For many children, former and present, the name Paddington Bear conjures up a happy and very English mental picture of Wellington boots and cocoa – but not many know that Paddington Bear is actually Peruvian!

Paddington Bear

If you grew up in Europe, you have probably heard of or read about Paddington Bear. If you haven´t, let us tell you a bit about this classic character from children´s literature and his connection to Peru.

He first appeared on 13 October 1958 in the children’s book ´A Bear Called Paddington´ and has been featured in more than twenty books written by English author Michael Bond since. Paddington Bear is not only a beloved character by children but by parents alike, as the bear is known for being very polite, having a good heart and for always having only the best intentions – valuable qualities every parent wants their child to read about.

Paddington Bear

But let us tell you a little bit more about his connection to Peru! In the first story, Paddington is found at Paddington railway station in London by the Brown family, sitting on his suitcase with a note attached to his coat that reads “Please look after this bear. Thank you.”

Paddington arrived as a stowaway coming from “Darkest Peru”, sent by his Aunt Lucy (one of only a few known relatives aside from an Uncle Pastuzo who gave Paddington his hat), who has gone to live in the ´Home for Retired Bears´ in Lima. He claims, “I came all the way in a lifeboat, and ate marmalade. Bears like marmalade.” He tells them that no-one can understand his Peruvian name, so the Browns decide to call him Paddington after the railway station in which he was found.

Paddington’s Peruvian name is ultimately revealed to be ´Pastuso´ (not to be confused with his Uncle Pastuzo). Michael Bond originally wanted Paddington to have “travelled all the way from darkest Africa”, but his agent advised him that there were no bears in Africa, and thus it was amended to Peru, home of the spectacled bear.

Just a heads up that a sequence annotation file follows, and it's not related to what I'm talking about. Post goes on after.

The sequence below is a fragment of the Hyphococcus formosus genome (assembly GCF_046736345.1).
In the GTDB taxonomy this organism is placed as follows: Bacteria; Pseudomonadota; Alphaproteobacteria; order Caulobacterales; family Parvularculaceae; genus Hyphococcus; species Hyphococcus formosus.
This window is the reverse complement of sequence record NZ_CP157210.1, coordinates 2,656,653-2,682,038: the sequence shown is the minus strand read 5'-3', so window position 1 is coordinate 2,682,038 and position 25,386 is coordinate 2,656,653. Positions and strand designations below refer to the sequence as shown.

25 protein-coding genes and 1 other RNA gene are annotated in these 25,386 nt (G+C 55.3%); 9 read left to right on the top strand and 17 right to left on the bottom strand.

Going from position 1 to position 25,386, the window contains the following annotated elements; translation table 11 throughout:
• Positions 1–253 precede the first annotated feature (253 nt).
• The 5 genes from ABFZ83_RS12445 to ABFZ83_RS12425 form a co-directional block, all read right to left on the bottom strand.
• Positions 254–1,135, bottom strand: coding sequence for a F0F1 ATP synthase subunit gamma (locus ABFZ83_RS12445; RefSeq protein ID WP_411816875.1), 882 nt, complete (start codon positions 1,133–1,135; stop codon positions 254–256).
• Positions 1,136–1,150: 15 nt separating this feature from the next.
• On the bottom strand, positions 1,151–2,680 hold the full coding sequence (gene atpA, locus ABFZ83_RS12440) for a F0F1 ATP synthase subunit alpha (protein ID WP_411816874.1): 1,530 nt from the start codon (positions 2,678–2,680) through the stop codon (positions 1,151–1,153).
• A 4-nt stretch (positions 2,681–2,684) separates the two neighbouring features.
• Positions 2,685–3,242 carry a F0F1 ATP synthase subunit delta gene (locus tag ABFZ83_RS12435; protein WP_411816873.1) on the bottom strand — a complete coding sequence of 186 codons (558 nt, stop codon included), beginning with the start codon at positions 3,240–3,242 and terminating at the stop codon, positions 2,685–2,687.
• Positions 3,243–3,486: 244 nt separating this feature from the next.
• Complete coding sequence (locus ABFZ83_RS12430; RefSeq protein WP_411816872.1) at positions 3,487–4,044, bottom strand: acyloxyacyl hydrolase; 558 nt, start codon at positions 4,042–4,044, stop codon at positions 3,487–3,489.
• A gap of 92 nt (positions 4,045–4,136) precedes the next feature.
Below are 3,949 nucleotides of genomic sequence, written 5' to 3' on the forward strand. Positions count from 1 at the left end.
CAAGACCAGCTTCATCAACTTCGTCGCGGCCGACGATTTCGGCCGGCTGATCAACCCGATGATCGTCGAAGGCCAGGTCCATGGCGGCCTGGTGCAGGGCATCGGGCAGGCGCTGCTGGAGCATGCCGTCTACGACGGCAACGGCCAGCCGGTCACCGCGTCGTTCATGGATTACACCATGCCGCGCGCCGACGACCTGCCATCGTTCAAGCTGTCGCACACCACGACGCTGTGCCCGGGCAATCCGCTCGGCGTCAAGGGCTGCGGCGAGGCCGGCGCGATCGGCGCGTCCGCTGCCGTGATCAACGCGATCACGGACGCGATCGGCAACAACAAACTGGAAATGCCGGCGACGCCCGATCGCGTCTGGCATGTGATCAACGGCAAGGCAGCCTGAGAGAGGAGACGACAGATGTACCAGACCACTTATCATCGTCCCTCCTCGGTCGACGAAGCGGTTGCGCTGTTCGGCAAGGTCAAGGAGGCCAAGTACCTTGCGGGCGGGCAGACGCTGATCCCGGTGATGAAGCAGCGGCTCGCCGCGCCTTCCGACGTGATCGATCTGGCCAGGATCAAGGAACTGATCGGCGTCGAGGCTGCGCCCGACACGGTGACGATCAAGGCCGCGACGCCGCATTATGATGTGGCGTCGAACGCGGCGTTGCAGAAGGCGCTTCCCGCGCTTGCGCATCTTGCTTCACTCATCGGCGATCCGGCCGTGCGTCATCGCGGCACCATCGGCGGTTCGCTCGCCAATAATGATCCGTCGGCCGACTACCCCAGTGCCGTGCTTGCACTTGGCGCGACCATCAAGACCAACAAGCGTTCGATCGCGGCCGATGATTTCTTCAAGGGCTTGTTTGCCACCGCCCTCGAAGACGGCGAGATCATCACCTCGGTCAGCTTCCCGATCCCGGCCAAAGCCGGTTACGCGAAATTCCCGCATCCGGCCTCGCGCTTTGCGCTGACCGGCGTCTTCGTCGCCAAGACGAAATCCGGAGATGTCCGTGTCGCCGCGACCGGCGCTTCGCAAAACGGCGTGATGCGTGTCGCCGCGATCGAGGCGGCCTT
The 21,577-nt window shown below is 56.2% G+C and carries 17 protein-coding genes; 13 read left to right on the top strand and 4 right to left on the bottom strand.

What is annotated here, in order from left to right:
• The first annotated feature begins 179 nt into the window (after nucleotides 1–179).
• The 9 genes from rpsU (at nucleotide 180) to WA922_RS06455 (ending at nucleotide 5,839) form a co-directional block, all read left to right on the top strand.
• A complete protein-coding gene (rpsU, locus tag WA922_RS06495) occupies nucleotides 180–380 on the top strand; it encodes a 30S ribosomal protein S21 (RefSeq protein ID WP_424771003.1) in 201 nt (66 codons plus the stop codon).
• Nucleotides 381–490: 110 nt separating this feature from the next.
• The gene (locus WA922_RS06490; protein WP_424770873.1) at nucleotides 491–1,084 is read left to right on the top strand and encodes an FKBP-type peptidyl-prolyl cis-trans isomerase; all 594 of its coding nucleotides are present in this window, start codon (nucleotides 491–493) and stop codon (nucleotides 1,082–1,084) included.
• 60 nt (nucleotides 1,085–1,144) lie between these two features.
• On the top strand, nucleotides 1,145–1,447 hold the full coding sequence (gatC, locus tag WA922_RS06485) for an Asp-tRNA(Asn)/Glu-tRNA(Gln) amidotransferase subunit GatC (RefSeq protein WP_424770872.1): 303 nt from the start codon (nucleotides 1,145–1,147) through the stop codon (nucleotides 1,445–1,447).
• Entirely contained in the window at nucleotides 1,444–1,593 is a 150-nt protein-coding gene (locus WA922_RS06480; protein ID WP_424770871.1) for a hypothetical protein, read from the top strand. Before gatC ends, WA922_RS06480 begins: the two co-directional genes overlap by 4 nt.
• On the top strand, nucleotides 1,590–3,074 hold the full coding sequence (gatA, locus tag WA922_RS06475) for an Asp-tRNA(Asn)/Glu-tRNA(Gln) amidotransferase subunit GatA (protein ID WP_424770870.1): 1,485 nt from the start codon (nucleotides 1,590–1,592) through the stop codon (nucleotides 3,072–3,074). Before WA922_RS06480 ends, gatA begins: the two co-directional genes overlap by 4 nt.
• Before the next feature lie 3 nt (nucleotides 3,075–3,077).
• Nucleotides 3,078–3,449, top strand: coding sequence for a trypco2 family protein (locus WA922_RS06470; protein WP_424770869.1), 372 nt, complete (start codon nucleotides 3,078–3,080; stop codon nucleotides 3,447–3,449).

The family Brown decide to take Paddington home to 32 Windsor Gardens, in London, and so Paddington’s adventures start! The books and stories follow Paddington’s experiences and mishaps in England, along with some snippets of information about his past. For instance, in one story, we learn that Paddington was orphaned in an earthquake, before being taken in and raised by his Aunt Lucy.

Paddington Bear

In one of Michael Bond’s Paddington adventures, ´Paddington Races Ahead´ (published in 2012), Paddington shows more South American pride than ever: he attempts to pay his bus fare with a Peruvian centavo, and gets into the Olympic spirit by running (under) hurdles for a “Hometown bear makes good!” documentary for his family and friends in Lima. So charming is Bond’s take on Paddington’s background that on finishing the book families might themselves be hungry for more than a marmalade sandwich. And they may ask: did Paddington really eat llama pâté when he lived in Peru? Just how good can the alfajor cookies that he remembers be? And – the most pressing question – do bears really come from Peru?

And yes, there is indeed a Peruvian bear! In Spanish, its name is the oso andino, or Andean bear, but in English the light markings that distinguish its face from the rest of its black fur have earned it the colorful name of spectacled bear.

Paddington Bear

In 2014, amid the buzz surrounding the premiere of the Paddington movie, the ´star´ even made a trip to Lima. As part of a publicity campaign to promote Peru as one of the most fascinating destinations in South America and the world, Paddington Bear visited the country to showcase its culture, ancient history, biodiversity and gastronomy.

In Lima, you can find a Paddington Bear statue near the Larcomar Shopping Center in Miraflores and you may even spot a real spectacled bear along the Inca Trail. Otherwise, we can guarantee a face-to-face encounter by visiting the Spectacled Bear Project in Aguas Calientes.

Do not hesitate to let us know if you are planning a visit with your family and would like to learn more about Peru´s famous bear(s).

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